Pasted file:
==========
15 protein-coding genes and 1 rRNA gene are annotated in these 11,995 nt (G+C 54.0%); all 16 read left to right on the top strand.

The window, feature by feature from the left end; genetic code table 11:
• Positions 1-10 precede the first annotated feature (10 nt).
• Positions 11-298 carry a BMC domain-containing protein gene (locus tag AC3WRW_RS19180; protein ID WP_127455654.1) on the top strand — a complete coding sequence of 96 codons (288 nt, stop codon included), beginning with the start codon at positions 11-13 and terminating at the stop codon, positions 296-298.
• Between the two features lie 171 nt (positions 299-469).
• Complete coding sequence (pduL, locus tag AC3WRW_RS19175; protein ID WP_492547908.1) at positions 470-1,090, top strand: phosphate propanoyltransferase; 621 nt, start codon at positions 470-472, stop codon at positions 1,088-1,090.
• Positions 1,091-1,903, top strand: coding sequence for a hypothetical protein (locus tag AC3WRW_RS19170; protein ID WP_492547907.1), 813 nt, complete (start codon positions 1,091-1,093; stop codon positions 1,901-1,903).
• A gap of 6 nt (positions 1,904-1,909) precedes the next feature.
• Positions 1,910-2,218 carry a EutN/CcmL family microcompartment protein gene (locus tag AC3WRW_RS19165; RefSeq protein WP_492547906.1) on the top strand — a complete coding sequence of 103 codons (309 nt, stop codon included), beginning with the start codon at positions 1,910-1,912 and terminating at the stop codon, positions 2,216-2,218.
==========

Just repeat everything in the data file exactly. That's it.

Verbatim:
15 protein-coding genes and 1 rRNA gene are annotated in these 11,995 nt (G+C 54.0%); all 16 read left to right on the top strand.

The window, feature by feature from the left end; genetic code table 11:
• Positions 1-10 precede the first annotated feature (10 nt).
• Positions 11-298 carry a BMC domain-containing protein gene (locus tag AC3WRW_RS19180; protein ID WP_127455654.1) on the top strand — a complete coding sequence of 96 codons (288 nt, stop codon included), beginning with the start codon at positions 11-13 and terminating at the stop codon, positions 296-298.
• Between the two features lie 171 nt (positions 299-469).
• Complete coding sequence (pduL, locus tag AC3WRW_RS19175; protein ID WP_492547908.1) at positions 470-1,090, top strand: phosphate propanoyltransferase; 621 nt, start codon at positions 470-472, stop codon at positions 1,088-1,090.
• Positions 1,091-1,903, top strand: coding sequence for a hypothetical protein (locus tag AC3WRW_RS19170; protein ID WP_492547907.1), 813 nt, complete (start codon positions 1,091-1,093; stop codon positions 1,901-1,903).
• A gap of 6 nt (positions 1,904-1,909) precedes the next feature.
• Positions 1,910-2,218 carry a EutN/CcmL family microcompartment protein gene (locus tag AC3WRW_RS19165; RefSeq protein WP_492547906.1) on the top strand — a complete coding sequence of 103 codons (309 nt, stop codon included), beginning with the start codon at positions 1,910-1,912 and terminating at the stop codon, positions 2,216-2,218.